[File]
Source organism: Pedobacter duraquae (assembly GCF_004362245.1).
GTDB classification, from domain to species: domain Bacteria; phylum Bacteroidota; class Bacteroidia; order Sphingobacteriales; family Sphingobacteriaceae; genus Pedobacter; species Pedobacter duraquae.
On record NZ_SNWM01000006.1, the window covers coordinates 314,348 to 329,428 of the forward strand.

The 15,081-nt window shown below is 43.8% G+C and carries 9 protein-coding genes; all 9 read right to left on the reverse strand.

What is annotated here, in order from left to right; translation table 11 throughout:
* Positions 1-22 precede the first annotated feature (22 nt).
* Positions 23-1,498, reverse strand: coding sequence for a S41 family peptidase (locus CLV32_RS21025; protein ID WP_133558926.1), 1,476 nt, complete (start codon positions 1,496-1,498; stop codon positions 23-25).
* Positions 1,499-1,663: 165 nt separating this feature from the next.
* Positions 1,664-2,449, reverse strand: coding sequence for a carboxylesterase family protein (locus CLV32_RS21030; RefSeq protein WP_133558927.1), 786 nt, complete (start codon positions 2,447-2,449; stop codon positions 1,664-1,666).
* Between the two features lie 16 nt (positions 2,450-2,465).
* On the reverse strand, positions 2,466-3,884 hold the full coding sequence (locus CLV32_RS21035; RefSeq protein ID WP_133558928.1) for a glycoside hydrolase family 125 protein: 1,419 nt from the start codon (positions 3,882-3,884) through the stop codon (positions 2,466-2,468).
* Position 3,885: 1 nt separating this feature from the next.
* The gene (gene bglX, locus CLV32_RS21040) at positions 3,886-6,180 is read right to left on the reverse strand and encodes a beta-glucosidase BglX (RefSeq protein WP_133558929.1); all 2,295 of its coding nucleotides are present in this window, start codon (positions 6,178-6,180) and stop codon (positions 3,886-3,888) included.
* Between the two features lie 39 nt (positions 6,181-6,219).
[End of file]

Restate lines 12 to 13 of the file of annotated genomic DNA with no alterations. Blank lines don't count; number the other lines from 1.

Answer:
* Position 3,885: 1 nt separating this feature from the next.
* The gene (gene bglX, locus CLV32_RS21040) at positions 3,886-6,180 is read right to left on the reverse strand and encodes a beta-glucosidase BglX (RefSeq protein WP_133558929.1); all 2,295 of its coding nucleotides are present in this window, start codon (positions 6,178-6,180) and stop codon (positions 3,886-3,888) included.